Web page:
2011 Hyundai Sonata: Casually Famous

It’s no secret that the Koreans have been achieving major sales success with a plethora of new products consisting of timeless styles and freestyle idioms that speak to a diverse multitude of individuals. Both Kia and sister Hyundai are on a downhill roll, with Kia focusing on value and Hyundai taking on value along with entry luxury with the Genesis, sports luxury with the Genesis Coupe and soon-to-be top-of-the-line luxury with the Equus which we had the pleasure of driving back in August. If positioned and priced right, it will continue the positive flow for the company. Currently, the big news is the opus of the family, the all-new 2011 Sonata which Automotive Rhythms experienced in La Jolla, California at Tiger Woods’ favorite Golf Resort, Torrey Pines. Without a doubt it’s going to give Camry, Accord and Altima problems!

The Sonata is a traditional, mid-size family sedan without much tradition in the segment. What’s happening here is that Hyundai is re-directing how people think traditionally. Why can’t you have a vehicle that offers value, looks good, is loaded with technology, is fuel efficient and offers a 10-year warranty? You can. In fact, Hyundai is now the industry fuel economy leader with a fleet average of 30.1 mpg according to the EPA. Honda places second with 29.7 mpg. As a standalone, the Sonata is able to achieve 35 mpg highway and 24 mpg city with the manual transmission. To showcase such, Hyundai held a mpg challenge for fellow media who drove the vehicles and averaged at least 50 mph on the journey. Without actively participating yours truly came in second while driving from the coast to the rolling southern California mountains.

Offered in three models: GLS, SE and Limited, the value proposition starts at $19,195 for the GLS with manual transmission while the top gun Limited with the Navigation Package goes for $27,395. Normally $20K vehicles are considered bargain buys which are befitted for the cliché, “you get what you pay for.” But the Sonata carries a certain swagger. “You get what you came for” is what I say.  The sleek body and intensive lines, such as the sharp wedge running across the beltline shows character. Slick headlamps, noticeable grille, chrome touches and aftermarket styled rims add to the Sonata’s artistic demeanor. With 140,000 sold in the U.S. last year, Hyundai is betting the house on the all-new sixth generation model.  Exterior color selections such as Iridescent Silver Blue, Venetian Red and Black Plum are a testament to the company’s commitment to making this vehicle as desirable as a Genesis.

Take a look inside and you’ll find parallel comparisons to the silhouette.  The Sonata’s cabin is where the vehicle shines the most. Choose your shade of hide from Camel to Wine Leather and feelings of extravagance begin to settle in. A central controller operates most functions on the sci-fi instrument panel which houses the 6.5″ touch-screen navigation and audio systems. Keep in mind some operations are touch-screen and some are manual. Bluetooth, Bluetooth audio streaming, XM NavTraffic and Data Services, rear backup camera, available rear heated seats, available HD radio, key/push start button, steering wheel paddle shifters, and iPod/USB and auxiliary input jacks add to the technology of the Sonata. Driving and navigating via the features was simplistic. On my drive I never tired of the vehicle. The only gripe was the lack of true power in the new four cylinder engines.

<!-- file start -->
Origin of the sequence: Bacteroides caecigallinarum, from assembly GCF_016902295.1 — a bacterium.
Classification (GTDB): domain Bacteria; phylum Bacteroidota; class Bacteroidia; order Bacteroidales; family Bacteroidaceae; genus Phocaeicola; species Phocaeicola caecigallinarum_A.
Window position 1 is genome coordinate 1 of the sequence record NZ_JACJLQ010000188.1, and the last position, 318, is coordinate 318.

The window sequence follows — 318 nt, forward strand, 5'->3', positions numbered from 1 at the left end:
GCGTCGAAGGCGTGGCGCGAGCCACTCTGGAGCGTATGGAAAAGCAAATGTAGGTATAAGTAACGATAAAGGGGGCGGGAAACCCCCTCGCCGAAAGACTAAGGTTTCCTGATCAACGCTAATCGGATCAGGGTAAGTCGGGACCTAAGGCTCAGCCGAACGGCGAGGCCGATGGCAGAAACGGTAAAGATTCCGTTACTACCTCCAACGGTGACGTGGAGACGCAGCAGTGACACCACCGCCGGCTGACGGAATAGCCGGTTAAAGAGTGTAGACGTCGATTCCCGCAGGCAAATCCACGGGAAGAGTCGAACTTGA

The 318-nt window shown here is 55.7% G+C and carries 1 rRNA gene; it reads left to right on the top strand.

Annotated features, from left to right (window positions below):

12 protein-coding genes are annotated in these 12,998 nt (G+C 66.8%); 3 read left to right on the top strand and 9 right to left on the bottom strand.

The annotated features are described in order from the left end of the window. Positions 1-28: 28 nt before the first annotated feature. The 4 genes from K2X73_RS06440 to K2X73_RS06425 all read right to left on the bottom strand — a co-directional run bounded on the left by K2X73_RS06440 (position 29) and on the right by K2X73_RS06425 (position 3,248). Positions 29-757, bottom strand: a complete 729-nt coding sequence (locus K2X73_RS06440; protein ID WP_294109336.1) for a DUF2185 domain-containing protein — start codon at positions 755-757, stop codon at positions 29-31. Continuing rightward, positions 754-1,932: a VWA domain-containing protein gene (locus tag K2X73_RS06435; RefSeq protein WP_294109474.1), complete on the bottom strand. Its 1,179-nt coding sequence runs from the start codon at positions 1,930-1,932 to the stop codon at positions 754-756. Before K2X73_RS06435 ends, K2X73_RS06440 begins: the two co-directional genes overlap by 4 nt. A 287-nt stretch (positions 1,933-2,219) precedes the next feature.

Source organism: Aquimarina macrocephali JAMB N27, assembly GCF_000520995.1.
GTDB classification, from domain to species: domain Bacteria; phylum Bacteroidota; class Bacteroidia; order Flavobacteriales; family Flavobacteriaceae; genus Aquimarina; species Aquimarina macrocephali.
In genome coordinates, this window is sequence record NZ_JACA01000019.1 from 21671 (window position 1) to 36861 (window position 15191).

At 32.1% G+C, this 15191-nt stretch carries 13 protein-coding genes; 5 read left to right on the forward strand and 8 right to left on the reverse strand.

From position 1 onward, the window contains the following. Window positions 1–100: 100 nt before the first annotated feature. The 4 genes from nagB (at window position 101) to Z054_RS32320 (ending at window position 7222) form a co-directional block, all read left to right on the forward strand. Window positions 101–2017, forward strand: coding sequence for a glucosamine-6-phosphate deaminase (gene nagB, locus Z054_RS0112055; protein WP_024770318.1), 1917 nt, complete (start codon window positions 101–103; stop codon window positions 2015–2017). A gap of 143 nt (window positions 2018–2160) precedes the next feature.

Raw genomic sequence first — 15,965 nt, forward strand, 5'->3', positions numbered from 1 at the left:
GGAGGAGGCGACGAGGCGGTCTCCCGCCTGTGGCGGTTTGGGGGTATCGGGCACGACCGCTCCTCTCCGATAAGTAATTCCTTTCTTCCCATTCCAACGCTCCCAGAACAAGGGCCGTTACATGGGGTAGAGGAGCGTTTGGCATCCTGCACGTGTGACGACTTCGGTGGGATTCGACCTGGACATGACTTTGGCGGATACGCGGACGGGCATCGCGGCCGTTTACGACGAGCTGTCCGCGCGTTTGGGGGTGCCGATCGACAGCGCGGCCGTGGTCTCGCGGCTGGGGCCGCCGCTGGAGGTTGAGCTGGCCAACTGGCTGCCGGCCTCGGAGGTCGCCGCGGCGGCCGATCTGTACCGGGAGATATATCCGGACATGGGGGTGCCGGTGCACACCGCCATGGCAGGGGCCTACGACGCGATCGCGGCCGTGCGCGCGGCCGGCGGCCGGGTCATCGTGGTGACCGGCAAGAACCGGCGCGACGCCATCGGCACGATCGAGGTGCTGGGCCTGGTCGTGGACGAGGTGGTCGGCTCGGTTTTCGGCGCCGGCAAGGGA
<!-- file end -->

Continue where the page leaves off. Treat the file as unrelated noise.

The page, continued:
Hyundai will forgo a six cylinder engine for the Sonata line-up in place of a fuel efficient 4-cylinder. Of course this is the exact reason why the vehicle achieves 35 highway mpg. However, the sacrifice comes in the form of pure power, which the Sonata lacks. Especially uphill and entering freeway ramps. If too much gas is given with expectation of acceleration the 2.4-liter screams as if driver and car were enemies. You have to massage the throttle for proper response. Hyundai’s quick fix is a statement declaring the arrival of the turbo (at least 250 horsepower) due later this year. The direct injection 4-cylinder engine comes standard with 198 horsepower and 184 pound-feet of torque and with either a 6-speed manual or 6-speed automatic with SHIFTRONIC for manual shifting. Electronic stability control brings active and passive driver safety into the hands of the vehicle.  The Sonata is enhanced with anti-lock brakes with electronic brake-force distribution, cornering brake control, brake assist system, and traction control.  I usually only see such technology vernacular when referring to German vehicles!

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